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Monthly Archives: August 2007

Answering Back…

August 25th, 2007 - 7:14 am

Every once in a while, one must attend to business and reply to published critics. So here it goes. Long overdue.

First some readers responses:

a. First—the unhinged one about 150 years of open borders. Far from it. Illegal immigration at today’s massive rates is unique in American history and a phenomenon of the last 40 years. And yes, our ancestors did care about the melting pot. English was required in school, as well as patriotic singing, skits on Americanism, and the necessity to “assimilate”. I wrote about all this in Mexifornia.

b. “And by the way, scarce labor leads to mechanization, not higher prices.”

Well, in theory yes. But some crops like soft-fruits such as fresh grapes and peaches can’t be mechanized yet. The market will work, though, as I pointed out, and labor costs will rise. Prices will also rise accordingly. If they don’t, farmers who grow these crops will cease doing so, and the public will either pay more for scarce produce they want, or simply decide that fresh grapes and peaches at such prices weren’t that important anyway.

c. “When you speak of agriculture and immigrants you speak of the agri-corporations such as Tyson or the few large “truck” farms that need labor to pick their crops. The rest of us do our on work and wonder when the anarchy of our cities’ society will come break down our doors.”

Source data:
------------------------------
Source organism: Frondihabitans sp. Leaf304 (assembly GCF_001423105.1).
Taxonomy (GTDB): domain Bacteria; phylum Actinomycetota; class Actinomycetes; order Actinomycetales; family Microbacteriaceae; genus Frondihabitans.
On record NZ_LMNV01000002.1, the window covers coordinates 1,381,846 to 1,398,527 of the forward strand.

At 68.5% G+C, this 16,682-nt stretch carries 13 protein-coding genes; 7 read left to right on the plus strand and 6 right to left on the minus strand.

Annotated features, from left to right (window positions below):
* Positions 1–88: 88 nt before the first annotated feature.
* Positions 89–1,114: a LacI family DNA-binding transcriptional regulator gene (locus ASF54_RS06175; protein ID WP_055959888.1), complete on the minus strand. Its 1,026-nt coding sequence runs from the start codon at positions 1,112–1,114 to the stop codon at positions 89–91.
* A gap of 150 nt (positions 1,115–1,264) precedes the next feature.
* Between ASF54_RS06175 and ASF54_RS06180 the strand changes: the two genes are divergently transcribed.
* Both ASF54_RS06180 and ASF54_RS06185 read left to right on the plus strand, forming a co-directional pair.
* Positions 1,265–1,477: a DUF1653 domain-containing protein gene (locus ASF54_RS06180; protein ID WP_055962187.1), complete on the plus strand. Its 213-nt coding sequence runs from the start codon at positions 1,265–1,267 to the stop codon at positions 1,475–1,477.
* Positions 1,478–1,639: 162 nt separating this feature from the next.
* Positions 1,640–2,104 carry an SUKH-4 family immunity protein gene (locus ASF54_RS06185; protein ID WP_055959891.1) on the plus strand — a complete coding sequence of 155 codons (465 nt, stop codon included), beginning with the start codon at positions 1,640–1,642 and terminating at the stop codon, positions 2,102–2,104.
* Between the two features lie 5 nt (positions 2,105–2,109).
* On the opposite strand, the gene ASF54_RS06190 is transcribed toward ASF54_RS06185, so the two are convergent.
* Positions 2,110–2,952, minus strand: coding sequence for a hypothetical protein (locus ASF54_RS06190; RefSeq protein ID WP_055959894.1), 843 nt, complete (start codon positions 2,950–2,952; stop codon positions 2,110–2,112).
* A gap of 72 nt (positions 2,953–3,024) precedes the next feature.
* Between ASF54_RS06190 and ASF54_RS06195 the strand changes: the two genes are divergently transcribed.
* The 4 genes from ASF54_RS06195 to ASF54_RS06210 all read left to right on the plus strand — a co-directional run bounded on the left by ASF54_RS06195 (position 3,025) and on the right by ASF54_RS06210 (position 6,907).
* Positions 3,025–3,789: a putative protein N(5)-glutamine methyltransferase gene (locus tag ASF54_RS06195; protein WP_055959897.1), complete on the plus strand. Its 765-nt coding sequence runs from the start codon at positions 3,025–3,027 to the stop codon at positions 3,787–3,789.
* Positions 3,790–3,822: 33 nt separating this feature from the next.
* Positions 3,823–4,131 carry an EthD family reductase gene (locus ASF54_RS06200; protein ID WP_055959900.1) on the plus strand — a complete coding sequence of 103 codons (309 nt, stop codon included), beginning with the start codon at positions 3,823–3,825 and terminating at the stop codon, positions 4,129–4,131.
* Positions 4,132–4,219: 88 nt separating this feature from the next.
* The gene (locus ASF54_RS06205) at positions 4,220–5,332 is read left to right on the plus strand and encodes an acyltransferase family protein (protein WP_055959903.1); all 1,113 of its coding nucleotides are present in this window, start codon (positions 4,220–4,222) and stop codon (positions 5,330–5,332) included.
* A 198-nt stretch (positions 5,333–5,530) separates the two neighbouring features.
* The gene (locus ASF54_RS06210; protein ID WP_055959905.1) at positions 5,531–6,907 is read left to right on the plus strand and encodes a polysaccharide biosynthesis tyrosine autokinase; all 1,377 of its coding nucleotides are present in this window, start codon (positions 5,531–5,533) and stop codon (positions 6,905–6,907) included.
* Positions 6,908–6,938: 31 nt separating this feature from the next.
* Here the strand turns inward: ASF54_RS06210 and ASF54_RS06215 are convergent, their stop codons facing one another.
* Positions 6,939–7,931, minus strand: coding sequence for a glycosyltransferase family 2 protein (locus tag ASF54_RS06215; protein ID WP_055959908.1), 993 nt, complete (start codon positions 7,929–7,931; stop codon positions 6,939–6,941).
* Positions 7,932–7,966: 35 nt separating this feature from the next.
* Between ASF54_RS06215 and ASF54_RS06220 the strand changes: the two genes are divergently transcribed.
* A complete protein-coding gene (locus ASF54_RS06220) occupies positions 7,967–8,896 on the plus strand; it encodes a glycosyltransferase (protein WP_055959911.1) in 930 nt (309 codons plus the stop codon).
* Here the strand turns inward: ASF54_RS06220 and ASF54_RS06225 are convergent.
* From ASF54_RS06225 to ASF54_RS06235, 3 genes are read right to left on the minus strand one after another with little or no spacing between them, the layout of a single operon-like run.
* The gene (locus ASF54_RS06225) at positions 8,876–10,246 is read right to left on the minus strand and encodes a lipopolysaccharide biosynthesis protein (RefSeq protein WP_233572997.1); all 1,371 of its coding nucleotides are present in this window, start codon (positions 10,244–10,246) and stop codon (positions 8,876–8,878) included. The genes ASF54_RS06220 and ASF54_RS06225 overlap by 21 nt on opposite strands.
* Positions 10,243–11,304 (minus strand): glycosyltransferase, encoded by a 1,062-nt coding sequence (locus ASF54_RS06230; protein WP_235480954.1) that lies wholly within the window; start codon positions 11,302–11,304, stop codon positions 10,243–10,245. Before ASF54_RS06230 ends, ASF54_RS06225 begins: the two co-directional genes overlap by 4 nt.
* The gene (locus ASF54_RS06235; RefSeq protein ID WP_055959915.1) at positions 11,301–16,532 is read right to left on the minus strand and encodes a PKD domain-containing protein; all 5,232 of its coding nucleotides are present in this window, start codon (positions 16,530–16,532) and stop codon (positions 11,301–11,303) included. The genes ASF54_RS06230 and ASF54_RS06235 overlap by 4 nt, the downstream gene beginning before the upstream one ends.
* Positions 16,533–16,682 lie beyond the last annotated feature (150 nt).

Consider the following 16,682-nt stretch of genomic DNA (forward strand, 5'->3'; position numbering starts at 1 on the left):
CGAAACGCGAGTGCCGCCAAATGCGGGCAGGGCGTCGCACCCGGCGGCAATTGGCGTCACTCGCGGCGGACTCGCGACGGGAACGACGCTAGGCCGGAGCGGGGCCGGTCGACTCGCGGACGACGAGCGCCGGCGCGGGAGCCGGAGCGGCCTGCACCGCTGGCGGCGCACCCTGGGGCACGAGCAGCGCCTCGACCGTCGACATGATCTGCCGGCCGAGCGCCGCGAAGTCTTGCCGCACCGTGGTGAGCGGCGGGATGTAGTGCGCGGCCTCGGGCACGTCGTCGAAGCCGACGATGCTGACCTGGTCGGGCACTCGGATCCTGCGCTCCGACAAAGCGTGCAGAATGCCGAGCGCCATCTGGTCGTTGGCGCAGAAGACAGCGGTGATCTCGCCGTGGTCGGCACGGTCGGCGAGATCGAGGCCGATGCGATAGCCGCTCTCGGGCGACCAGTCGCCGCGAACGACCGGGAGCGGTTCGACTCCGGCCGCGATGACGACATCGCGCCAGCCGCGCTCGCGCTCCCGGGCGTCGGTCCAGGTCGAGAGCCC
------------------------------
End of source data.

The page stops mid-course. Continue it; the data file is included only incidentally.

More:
I wish it were so. But a 40-acre berry farmer or plum grower (5,000 plus trees) can’t prune, thin, or pick his crop himself. Ditto a raisin grower of 30-acres. There are still some farms between corporate agribusiness and small 5-acre or organic or 400-acre family farms that are mechanized with row crops or nuts for example. So yes, these categories of small farmers have used illegal labor. It’s not a question of me “speak[ing]” but a fact that is not under dispute.

I also hope the anarchy of the city won’t break down our door, but in my case, with numerous break-ins, thefts, hot pursuits in our fields, and trash thrown into the vineyard, as well as endemic trespassing, it already has happened.

d. “Memo to Dr. Hanson: free markets work. Americans are demanding quality from Chinese manufacturers and will vote with their dollars. The Chinese will either reform or lose market share.”

Of course they do. But they work far better in the US than in China. And in the process of consumers sorting out that it isn’t wise to buy such products, a few of them (or their pets) may die–and that is the theory behind the Food and Drug Administration; i.e., the market is fast to react, but not always fast enough to protect the consumer. And the public, even a few, should not die to serve as a beacon to others that a particular product should not be purchased.

I. Dinesh D’Souza

Recently in an interview Dinesh D’Souza apparently was quoted as saying that I blurbed his most recent book The Enemy at Home—leaving him puzzled then why I would do something so inexplicable as to then go on and trash it in print.